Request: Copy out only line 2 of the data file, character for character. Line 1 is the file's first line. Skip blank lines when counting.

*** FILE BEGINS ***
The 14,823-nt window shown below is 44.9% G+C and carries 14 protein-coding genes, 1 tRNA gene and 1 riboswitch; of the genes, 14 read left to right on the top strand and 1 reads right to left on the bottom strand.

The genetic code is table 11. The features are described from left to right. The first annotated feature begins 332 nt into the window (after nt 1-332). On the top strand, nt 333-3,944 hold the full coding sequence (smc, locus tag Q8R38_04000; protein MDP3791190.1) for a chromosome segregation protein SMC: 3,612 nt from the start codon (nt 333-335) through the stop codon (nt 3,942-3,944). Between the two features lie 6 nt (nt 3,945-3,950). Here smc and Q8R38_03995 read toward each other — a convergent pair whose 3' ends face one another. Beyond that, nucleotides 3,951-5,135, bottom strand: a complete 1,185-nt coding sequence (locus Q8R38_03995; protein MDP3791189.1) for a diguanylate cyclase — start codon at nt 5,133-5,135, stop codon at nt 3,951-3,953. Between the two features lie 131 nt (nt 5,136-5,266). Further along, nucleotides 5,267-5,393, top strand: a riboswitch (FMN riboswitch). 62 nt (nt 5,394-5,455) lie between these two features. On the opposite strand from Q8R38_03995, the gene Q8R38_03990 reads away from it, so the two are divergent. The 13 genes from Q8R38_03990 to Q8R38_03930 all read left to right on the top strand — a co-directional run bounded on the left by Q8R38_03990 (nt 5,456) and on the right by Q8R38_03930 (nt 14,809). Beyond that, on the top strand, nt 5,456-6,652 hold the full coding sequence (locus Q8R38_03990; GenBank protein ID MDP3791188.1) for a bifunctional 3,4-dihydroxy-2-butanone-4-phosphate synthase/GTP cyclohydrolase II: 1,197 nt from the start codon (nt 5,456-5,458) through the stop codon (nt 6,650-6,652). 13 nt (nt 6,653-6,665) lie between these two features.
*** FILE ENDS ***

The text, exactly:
The genetic code is table 11. The features are described from left to right. The first annotated feature begins 332 nt into the window (after nt 1-332). On the top strand, nt 333-3,944 hold the full coding sequence (smc, locus tag Q8R38_04000; protein MDP3791190.1) for a chromosome segregation protein SMC: 3,612 nt from the start codon (nt 333-335) through the stop codon (nt 3,942-3,944). Between the two features lie 6 nt (nt 3,945-3,950). Here smc and Q8R38_03995 read toward each other — a convergent pair whose 3' ends face one another. Beyond that, nucleotides 3,951-5,135, bottom strand: a complete 1,185-nt coding sequence (locus Q8R38_03995; protein MDP3791189.1) for a diguanylate cyclase — start codon at nt 5,133-5,135, stop codon at nt 3,951-3,953. Between the two features lie 131 nt (nt 5,136-5,266). Further along, nucleotides 5,267-5,393, top strand: a riboswitch (FMN riboswitch). 62 nt (nt 5,394-5,455) lie between these two features. On the opposite strand from Q8R38_03995, the gene Q8R38_03990 reads away from it, so the two are divergent. The 13 genes from Q8R38_03990 to Q8R38_03930 all read left to right on the top strand — a co-directional run bounded on the left by Q8R38_03990 (nt 5,456) and on the right by Q8R38_03930 (nt 14,809). Beyond that, on the top strand, nt 5,456-6,652 hold the full coding sequence (locus Q8R38_03990; GenBank protein ID MDP3791188.1) for a bifunctional 3,4-dihydroxy-2-butanone-4-phosphate synthase/GTP cyclohydrolase II: 1,197 nt from the start codon (nt 5,456-5,458) through the stop codon (nt 6,650-6,652). 13 nt (nt 6,653-6,665) lie between these two features.